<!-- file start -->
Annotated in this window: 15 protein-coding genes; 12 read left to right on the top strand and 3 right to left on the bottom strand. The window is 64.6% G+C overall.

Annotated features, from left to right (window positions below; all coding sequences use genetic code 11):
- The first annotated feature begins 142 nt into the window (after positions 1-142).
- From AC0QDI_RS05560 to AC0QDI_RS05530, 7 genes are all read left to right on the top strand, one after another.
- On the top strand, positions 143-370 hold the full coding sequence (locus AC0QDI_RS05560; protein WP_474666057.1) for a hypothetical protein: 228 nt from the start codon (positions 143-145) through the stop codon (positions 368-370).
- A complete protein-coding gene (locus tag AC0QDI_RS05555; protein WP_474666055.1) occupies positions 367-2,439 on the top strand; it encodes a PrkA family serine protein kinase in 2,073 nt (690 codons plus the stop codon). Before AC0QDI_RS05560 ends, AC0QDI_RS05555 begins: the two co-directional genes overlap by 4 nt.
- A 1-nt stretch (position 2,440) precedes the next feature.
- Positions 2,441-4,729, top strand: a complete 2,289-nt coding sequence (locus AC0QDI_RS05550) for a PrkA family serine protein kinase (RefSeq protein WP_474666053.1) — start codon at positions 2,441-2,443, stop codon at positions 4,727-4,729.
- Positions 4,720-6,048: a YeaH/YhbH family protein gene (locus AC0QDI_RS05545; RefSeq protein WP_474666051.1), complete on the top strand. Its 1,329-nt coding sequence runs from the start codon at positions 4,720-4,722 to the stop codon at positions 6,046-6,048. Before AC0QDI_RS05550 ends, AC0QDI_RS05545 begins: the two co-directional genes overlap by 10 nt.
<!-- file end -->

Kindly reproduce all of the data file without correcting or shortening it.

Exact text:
Annotated in this window: 15 protein-coding genes; 12 read left to right on the top strand and 3 right to left on the bottom strand. The window is 64.6% G+C overall.

Annotated features, from left to right (window positions below; all coding sequences use genetic code 11):
- The first annotated feature begins 142 nt into the window (after positions 1-142).
- From AC0QDI_RS05560 to AC0QDI_RS05530, 7 genes are all read left to right on the top strand, one after another.
- On the top strand, positions 143-370 hold the full coding sequence (locus AC0QDI_RS05560; protein WP_474666057.1) for a hypothetical protein: 228 nt from the start codon (positions 143-145) through the stop codon (positions 368-370).
- A complete protein-coding gene (locus tag AC0QDI_RS05555; protein WP_474666055.1) occupies positions 367-2,439 on the top strand; it encodes a PrkA family serine protein kinase in 2,073 nt (690 codons plus the stop codon). Before AC0QDI_RS05560 ends, AC0QDI_RS05555 begins: the two co-directional genes overlap by 4 nt.
- A 1-nt stretch (position 2,440) precedes the next feature.
- Positions 2,441-4,729, top strand: a complete 2,289-nt coding sequence (locus AC0QDI_RS05550) for a PrkA family serine protein kinase (RefSeq protein WP_474666053.1) — start codon at positions 2,441-2,443, stop codon at positions 4,727-4,729.
- Positions 4,720-6,048: a YeaH/YhbH family protein gene (locus AC0QDI_RS05545; RefSeq protein WP_474666051.1), complete on the top strand. Its 1,329-nt coding sequence runs from the start codon at positions 4,720-4,722 to the stop codon at positions 6,046-6,048. Before AC0QDI_RS05550 ends, AC0QDI_RS05545 begins: the two co-directional genes overlap by 10 nt.